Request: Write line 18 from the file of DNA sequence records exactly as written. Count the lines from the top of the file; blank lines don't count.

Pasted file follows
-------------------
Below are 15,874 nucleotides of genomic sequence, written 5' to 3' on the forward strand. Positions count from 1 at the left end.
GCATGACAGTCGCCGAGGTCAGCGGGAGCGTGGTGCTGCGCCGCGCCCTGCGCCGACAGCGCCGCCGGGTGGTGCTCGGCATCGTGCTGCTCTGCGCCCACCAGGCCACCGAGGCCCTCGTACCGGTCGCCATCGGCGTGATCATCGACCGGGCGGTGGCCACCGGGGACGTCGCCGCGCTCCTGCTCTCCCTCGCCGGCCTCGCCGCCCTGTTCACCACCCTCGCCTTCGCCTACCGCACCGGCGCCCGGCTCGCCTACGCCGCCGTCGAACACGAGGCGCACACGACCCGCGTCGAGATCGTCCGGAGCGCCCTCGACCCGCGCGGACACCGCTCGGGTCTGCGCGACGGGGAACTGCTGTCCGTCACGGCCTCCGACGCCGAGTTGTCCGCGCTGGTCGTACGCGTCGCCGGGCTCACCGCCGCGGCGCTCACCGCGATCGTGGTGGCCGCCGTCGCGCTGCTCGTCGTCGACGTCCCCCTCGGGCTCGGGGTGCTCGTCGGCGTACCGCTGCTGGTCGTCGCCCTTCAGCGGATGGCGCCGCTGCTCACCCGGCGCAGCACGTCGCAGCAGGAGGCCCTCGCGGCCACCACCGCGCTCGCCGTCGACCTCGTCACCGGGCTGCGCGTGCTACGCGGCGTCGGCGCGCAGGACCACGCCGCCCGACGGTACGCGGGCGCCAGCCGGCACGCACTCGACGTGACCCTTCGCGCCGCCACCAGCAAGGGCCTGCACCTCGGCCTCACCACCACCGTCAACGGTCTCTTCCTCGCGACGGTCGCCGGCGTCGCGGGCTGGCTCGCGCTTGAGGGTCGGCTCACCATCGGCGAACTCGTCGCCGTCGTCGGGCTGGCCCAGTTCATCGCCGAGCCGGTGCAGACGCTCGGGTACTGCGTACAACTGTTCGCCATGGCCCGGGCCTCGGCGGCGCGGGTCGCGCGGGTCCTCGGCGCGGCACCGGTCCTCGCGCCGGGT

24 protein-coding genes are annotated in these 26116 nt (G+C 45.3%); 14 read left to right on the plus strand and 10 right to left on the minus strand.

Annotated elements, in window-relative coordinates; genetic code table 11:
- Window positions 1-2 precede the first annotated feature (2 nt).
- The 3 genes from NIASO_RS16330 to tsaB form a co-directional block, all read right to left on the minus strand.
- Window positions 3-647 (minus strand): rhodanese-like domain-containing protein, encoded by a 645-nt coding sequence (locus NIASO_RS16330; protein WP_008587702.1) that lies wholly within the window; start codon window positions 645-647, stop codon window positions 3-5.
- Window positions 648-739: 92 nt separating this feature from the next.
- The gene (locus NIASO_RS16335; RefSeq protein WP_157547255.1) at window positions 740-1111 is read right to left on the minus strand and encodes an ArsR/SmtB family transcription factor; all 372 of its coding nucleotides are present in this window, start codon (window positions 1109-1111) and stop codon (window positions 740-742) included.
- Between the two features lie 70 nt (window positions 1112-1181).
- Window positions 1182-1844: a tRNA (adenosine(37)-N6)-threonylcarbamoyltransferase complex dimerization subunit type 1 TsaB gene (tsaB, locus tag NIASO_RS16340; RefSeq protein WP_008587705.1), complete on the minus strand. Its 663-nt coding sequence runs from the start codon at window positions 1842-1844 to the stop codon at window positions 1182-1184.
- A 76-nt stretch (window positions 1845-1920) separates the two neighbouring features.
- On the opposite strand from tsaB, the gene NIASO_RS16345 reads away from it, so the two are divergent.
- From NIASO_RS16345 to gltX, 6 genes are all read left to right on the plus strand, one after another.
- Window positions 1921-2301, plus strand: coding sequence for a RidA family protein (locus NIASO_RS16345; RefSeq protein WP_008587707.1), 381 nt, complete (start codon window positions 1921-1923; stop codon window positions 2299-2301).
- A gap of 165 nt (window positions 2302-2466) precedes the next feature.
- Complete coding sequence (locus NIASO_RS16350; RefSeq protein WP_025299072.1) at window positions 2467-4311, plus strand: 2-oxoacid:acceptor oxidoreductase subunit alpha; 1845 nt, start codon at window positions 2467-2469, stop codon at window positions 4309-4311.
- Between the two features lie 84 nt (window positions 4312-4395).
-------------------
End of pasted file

- Between the two features lie 84 nt (window positions 4312-4395).